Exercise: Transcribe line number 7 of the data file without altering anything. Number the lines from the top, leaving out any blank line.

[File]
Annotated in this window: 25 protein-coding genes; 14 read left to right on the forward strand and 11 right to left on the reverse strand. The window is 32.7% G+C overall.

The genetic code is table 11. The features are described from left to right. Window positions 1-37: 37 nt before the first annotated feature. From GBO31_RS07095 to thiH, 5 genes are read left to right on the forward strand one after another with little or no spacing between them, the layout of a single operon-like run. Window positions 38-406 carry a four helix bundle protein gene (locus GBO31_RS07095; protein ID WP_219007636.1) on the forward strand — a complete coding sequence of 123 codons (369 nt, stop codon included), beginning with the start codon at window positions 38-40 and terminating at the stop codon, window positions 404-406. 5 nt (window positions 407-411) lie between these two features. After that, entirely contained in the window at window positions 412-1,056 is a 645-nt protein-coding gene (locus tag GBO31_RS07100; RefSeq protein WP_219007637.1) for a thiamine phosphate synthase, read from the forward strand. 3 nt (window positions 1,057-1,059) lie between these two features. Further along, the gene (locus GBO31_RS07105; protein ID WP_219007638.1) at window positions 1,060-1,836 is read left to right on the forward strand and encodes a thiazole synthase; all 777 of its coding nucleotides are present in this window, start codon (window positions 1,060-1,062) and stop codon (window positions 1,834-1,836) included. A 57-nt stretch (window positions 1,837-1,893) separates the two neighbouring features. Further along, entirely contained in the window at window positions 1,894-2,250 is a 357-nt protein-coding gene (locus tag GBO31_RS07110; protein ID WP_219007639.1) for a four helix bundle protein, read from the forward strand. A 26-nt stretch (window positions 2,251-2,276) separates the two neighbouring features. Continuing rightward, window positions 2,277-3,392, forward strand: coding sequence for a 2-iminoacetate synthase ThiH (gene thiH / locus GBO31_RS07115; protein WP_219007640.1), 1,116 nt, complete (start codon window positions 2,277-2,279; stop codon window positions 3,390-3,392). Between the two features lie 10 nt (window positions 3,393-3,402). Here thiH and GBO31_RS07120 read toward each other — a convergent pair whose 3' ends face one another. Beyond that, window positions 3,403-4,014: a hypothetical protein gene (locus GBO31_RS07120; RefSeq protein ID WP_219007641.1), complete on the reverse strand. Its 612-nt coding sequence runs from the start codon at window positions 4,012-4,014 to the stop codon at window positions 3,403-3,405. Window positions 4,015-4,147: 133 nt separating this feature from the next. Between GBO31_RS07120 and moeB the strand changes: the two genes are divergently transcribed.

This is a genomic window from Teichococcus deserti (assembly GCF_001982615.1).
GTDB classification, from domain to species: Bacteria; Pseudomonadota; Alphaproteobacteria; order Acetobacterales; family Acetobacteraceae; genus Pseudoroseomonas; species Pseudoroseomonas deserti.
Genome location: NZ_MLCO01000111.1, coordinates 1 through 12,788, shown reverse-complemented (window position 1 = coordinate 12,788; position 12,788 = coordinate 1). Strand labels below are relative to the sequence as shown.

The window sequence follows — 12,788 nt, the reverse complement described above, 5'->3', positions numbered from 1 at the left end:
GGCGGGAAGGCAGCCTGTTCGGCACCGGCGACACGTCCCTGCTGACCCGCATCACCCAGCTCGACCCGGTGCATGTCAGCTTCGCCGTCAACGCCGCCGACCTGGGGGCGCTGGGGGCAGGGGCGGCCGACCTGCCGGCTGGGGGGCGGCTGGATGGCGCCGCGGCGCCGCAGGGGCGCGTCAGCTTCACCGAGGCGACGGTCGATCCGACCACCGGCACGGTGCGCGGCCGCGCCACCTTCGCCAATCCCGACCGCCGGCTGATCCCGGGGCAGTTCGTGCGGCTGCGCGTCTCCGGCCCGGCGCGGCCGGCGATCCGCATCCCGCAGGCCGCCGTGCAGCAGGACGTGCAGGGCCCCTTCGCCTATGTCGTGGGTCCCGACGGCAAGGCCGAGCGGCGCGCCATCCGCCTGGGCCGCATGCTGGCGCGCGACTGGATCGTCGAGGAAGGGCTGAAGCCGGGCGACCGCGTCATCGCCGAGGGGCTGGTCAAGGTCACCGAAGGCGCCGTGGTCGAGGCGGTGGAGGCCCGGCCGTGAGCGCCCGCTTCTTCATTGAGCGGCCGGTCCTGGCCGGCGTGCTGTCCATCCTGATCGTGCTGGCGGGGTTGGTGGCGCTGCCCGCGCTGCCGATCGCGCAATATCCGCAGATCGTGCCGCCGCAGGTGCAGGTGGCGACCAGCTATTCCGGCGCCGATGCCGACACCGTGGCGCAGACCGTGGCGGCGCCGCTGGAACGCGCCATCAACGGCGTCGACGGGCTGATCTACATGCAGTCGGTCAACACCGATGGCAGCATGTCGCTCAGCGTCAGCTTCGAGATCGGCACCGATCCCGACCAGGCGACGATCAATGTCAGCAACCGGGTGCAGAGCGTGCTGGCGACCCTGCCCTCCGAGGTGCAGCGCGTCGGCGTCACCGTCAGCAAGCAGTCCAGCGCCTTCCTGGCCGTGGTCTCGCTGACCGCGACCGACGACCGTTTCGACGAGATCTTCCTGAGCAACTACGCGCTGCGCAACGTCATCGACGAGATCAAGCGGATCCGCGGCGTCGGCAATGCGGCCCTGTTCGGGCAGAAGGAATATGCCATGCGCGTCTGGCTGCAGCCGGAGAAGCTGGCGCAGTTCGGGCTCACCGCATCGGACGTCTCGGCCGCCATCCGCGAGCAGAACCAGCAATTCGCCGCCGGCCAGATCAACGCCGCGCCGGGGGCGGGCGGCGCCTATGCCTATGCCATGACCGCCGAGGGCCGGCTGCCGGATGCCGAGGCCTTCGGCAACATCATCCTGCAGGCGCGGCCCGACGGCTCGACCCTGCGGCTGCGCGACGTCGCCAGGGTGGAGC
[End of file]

GGCGGGAAGGCAGCCTGTTCGGCACCGGCGACACGTCCCTGCTGACCCGCATCACCCAGCTCGACCCGGTGCATGTCAGCTTCGCCGTCAACGCCGCCGACCTGGGGGCGCTGGGGGCAGGGGCGGCCGACCTGCCGGCTGGGGGGCGGCTGGATGGCGCCGCGGCGCCGCAGGGGCGCGTCAGCTTCACCGAGGCGACGGTCGATCCGACCACCGGCACGGTGCGCGGCCGCGCCACCTTCGCCAATCCCGACCGCCGGCTGATCCCGGGGCAGTTCGTGCGGCTGCGCGTCTCCGGCCCGGCGCGGCCGGCGATCCGCATCCCGCAGGCCGCCGTGCAGCAGGACGTGCAGGGCCCCTTCGCCTATGTCGTGGGTCCCGACGGCAAGGCCGAGCGGCGCGCCATCCGCCTGGGCCGCATGCTGGCGCGCGACTGGATCGTCGAGGAAGGGCTGAAGCCGGGCGACCGCGTCATCGCCGAGGGGCTGGTCAAGGTCACCGAAGGCGCCGTGGTCGAGGCGGTGGAGGCCCGGCCGTGAGCGCCCGCTTCTTCATTGAGCGGCCGGTCCTGGCCGGCGTGCTGTCCATCCTGATCGTGCTGGCGGGGTTGGTGGCGCTGCCCGCGCTGCCGATCGCGCAATATCCGCAGATCGTGCCGCCGCAGGTGCAGGTGGCGACCAGCTATTCCGGCGCCGATGCCGACACCGTGGCGCAGACCGTGGCGGCGCCGCTGGAACGCGCCATCAACGGCGTCGACGGGCTGATCTACATGCAGTCGGTCAACACCGATGGCAGCATGTCGCTCAGCGTCAGCTTCGAGATCGGCACCGATCCCGACCAGGCGACGATCAATGTCAGCAACCGGGTGCAGAGCGTGCTGGCGACCCTGCCCTCCGAGGTGCAGCGCGTCGGCGTCACCGTCAGCAAGCAGTCCAGCGCCTTCCTGGCCGTGGTCTCGCTGACCGCGACCGACGACCGTTTCGACGAGATCTTCCTGAGCAACTACGCGCTGCGCAACGTCATCGACGAGATCAAGCGGATCCGCGGCGTCGGCAATGCGGCCCTGTTCGGGCAGAAGGAATATGCCATGCGCGTCTGGCTGCAGCCGGAGAAGCTGGCGCAGTTCGGGCTCACCGCATCGGACGTCTCGGCCGCCATCCGCGAGCAGAACCAGCAATTCGCCGCCGGCCAGATCAACGCCGCGCCGGGGGCGGGCGGCGCCTATGCCTATGCCATGACCGCCGAGGGCCGGCTGCCGGATGCCGAGGCCTTCGGCAACATCATCCTGCAGGCGCGGCCCGACGGCTCGACCCTGCGGCTGCGCGACGTCGCCAGGGTGGAGC